Here is the Sunday POV Podcast – hope you enjoy it…
The school has sold over 53,775 season tickets for the Panthers’ upcoming football season, surpassing the previous record set in 2003 –– and achieving the goal Barnes set out for the program in February.
The P-G has an article about Pitt’s in-depth medial exams given to our athletes:
The EKGs, which check the electrical activity of the heart, and echocardiograms, which are sonograms of the heart, are done in addition to a newly arrived athlete’s standard physical that must be completed before beginning competition. If the cardiologists spot an irregularity on a reading, they’ll administer follow-up tests, which often include cardiac MRIs and a stress test in which the athlete walks briskly on a treadmill while attached to monitoring equipment.
If a risk is identified, doctors will try to see if it is modifiable through medication or other interventions. If not, as it was with Hill, they recommend a life-long restriction from competitive sports. Gilbert will miss this season, and his opportunity for future participation will be reevaluated after the season.
Pitt has had all of its athletes undergo these tests for the past 12 years. Before this year, only four or five, according to Blanc, had required some kind of additional testing, all of whom were cleared. To have two players on one team in a single class both be diagnosed with such conditions is, as he put it, “very rare.”
Dr. Timothy Wong, a cardiologist from the UPMC Heart and Vascular Institute, said fewer than 2 percent of college athletes have any potentially career-ending heart problems. Estimates of sudden cardiac death rates among college athletes range from one in 43,000 to one in 83,000.
“I talk to my colleagues and they go, ‘Do you do those on everybody?’ I say, ‘Yeah’,” Blanc said. “They say it doesn’t sound very cost effective. Well, it isn’t until something like this comes up. The fact those guys played high school football … and maybe they would have gone to the NFL and played 15 years and never had a problem. But maybe not.”
Pitt enters the 2016 season with little or no doubt about which quarterback will line up under center for its season opener against Villanova on Sept. 3.
Beyond starter Nate Peterman, though, the Panthers’ situation at the game’s most important position is decidedly murky. Before Friday’s practice, Pitt coach Pat Narduzzi provided some clarity on the issue, noting that Ben DiNucci and Manny Stocker are “neck and neck” in the race to be the backup quarterback, though he added Stocker’s stock is slightly higher, with “a head over” DiNucci right now.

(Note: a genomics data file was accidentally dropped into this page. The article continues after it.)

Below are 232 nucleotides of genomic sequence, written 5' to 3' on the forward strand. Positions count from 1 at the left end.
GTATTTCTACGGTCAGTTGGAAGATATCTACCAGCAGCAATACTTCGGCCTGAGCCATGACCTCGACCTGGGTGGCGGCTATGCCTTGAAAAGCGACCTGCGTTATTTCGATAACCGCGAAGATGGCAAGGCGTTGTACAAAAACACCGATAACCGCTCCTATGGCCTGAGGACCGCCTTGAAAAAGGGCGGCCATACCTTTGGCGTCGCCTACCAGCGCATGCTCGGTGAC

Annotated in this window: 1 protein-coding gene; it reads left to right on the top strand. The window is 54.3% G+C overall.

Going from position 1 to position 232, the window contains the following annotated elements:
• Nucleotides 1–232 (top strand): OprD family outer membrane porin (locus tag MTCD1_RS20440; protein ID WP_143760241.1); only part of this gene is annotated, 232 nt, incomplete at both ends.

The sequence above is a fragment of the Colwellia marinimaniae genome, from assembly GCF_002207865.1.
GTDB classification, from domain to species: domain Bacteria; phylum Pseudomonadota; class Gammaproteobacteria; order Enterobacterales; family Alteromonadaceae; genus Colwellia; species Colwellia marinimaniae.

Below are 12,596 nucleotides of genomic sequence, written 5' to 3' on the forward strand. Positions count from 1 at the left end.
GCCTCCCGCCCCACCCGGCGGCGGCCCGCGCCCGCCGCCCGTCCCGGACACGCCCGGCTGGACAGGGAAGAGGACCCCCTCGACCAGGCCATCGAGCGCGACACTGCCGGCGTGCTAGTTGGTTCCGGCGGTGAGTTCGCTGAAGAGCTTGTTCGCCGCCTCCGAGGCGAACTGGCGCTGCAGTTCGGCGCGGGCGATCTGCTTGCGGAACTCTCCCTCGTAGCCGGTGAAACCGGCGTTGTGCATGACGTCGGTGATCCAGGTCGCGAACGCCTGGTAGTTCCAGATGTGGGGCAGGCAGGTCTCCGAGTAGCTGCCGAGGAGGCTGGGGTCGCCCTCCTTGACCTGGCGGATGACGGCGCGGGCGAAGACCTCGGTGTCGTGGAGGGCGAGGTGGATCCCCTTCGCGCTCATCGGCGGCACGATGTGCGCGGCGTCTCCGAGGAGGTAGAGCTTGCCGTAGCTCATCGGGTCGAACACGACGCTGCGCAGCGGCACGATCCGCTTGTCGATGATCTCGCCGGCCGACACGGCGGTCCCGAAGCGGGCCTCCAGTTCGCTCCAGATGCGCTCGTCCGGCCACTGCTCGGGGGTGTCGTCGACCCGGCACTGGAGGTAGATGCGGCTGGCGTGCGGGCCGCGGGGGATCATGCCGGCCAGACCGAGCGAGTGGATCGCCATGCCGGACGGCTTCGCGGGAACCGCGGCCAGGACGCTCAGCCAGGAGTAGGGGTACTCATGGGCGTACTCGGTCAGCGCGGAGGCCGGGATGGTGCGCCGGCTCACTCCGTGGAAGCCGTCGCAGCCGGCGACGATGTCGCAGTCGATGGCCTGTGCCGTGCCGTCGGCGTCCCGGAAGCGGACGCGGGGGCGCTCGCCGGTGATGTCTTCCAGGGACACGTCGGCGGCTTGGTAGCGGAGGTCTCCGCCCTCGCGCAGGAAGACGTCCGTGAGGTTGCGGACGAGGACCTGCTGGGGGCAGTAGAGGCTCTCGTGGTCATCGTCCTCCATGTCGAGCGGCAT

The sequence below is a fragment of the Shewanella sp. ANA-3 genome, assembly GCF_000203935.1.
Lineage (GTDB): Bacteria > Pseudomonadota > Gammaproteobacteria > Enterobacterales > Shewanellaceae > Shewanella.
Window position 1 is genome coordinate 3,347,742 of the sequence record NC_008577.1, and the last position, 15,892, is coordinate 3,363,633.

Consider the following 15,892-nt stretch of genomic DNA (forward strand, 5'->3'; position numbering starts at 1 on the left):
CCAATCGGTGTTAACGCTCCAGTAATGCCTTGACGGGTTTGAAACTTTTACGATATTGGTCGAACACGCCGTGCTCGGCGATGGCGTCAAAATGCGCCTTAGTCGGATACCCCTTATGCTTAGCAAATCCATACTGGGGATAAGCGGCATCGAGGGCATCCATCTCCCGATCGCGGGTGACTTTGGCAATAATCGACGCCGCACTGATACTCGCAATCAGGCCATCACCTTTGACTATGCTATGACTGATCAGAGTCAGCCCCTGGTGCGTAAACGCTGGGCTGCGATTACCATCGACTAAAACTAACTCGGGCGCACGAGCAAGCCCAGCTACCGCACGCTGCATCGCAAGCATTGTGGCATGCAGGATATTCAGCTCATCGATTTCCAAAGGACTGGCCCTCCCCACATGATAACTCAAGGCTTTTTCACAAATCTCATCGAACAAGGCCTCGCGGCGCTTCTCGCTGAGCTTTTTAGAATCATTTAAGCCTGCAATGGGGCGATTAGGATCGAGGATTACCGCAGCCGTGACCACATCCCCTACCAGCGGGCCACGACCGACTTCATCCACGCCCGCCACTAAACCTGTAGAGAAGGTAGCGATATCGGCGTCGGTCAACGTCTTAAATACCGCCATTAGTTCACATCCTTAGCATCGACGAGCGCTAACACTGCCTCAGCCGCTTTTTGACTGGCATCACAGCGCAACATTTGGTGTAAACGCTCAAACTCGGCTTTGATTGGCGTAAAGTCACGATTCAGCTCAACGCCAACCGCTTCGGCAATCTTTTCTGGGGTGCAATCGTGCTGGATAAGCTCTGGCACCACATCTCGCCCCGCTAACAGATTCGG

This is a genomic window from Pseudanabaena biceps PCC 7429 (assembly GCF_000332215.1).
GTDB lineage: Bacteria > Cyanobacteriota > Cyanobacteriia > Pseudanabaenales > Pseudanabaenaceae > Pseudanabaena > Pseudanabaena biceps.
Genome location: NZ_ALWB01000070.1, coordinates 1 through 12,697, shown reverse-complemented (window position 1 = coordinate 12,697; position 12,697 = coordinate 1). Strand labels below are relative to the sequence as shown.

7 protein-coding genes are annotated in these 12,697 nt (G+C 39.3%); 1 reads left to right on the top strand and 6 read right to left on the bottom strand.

“There’s competition at that spot,” Narduzzi said. “The heat will be on tomorrow and today with the live reps and who makes decisions.”
Trib’s Poll for the 2nd string QB; 60% DiNucci – 19% Stocker – 21% No Opinion
Freshman wide receivers Maurice Ffrench, Ruben Flowers and Clairton graduate Aaron Mathews are grabbing coaches’ attention. Mathews was worthy of special praise from Narduzzi.
“He’s a big, tall guy who can run,” he said. “He goes up and gets the ball. Maurice Ffrench has been impressive. Ruben Flowers has done some good things.
“I’d probably said Mathews (6-foot-4, 195 pounds) has shown the most as far as a deep-ball threat. Just go look at what he looks like. He’s a specimen.”
After practice, wide receivers coach Kevin Sherman said Mathews, Ffrench and Flowers are “stepping up when we need to make plays.” Sherman said Flowers made “a big-time catch” Friday.
Craig Meyer has the P-Gs Red shirt diaries are back in full form.
“My first year here was with (former coach Paul) Chryst (in 2014),” said junior linebacker Quintin Wirginis, who went to Fox Chapel with Bisnowaty. “And I felt like he was a little bit scared to mention the word championship. (Coach Pat) Narduzzi gets here and he says, ‘We’re going to win a championship.’ Everyone in the locker room truly believes we are going to win a championship.”
“The things they went through made it hard for them to come together as a group on the field,” he said. “We struggled in some areas that we don’t struggle in today. I think leadership is one of them.”
Leadership doesn’t appear to be a problem this season, with 20 seniors on the team, including Bisnowaty and 11 others who are fifth-year players.
Pittsburgh safety Jordan Whitehead is expected to reprise his two-way role this season, but he was coy about how many reps he wants on offense during games. Defense remains the priority, and in his second season he said, “I’m hoping for no mistakes on the field.”